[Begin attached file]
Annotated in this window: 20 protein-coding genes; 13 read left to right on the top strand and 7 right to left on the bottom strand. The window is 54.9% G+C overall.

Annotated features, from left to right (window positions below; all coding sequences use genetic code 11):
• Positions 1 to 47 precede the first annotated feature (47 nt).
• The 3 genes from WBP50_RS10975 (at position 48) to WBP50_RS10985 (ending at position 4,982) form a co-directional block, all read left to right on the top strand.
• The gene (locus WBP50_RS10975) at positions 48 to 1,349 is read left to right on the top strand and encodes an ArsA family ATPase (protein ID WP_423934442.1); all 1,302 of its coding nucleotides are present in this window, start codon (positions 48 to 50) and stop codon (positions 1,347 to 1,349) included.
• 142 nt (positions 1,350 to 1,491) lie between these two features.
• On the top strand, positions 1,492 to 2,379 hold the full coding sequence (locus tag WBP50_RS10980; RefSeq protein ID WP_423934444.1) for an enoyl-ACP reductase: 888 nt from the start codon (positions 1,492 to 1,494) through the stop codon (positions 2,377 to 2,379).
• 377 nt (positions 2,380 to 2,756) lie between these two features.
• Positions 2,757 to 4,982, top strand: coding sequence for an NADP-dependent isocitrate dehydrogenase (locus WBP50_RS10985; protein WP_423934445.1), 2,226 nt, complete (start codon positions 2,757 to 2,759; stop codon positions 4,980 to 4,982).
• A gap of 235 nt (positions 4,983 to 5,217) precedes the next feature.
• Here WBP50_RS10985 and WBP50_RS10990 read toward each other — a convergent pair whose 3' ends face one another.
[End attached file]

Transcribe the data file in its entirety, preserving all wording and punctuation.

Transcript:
Annotated in this window: 20 protein-coding genes; 13 read left to right on the top strand and 7 right to left on the bottom strand. The window is 54.9% G+C overall.

Annotated features, from left to right (window positions below; all coding sequences use genetic code 11):
• Positions 1 to 47 precede the first annotated feature (47 nt).
• The 3 genes from WBP50_RS10975 (at position 48) to WBP50_RS10985 (ending at position 4,982) form a co-directional block, all read left to right on the top strand.
• The gene (locus WBP50_RS10975) at positions 48 to 1,349 is read left to right on the top strand and encodes an ArsA family ATPase (protein ID WP_423934442.1); all 1,302 of its coding nucleotides are present in this window, start codon (positions 48 to 50) and stop codon (positions 1,347 to 1,349) included.
• 142 nt (positions 1,350 to 1,491) lie between these two features.
• On the top strand, positions 1,492 to 2,379 hold the full coding sequence (locus tag WBP50_RS10980; RefSeq protein ID WP_423934444.1) for an enoyl-ACP reductase: 888 nt from the start codon (positions 1,492 to 1,494) through the stop codon (positions 2,377 to 2,379).
• 377 nt (positions 2,380 to 2,756) lie between these two features.
• Positions 2,757 to 4,982, top strand: coding sequence for an NADP-dependent isocitrate dehydrogenase (locus WBP50_RS10985; protein WP_423934445.1), 2,226 nt, complete (start codon positions 2,757 to 2,759; stop codon positions 4,980 to 4,982).
• A gap of 235 nt (positions 4,983 to 5,217) precedes the next feature.
• Here WBP50_RS10985 and WBP50_RS10990 read toward each other — a convergent pair whose 3' ends face one another.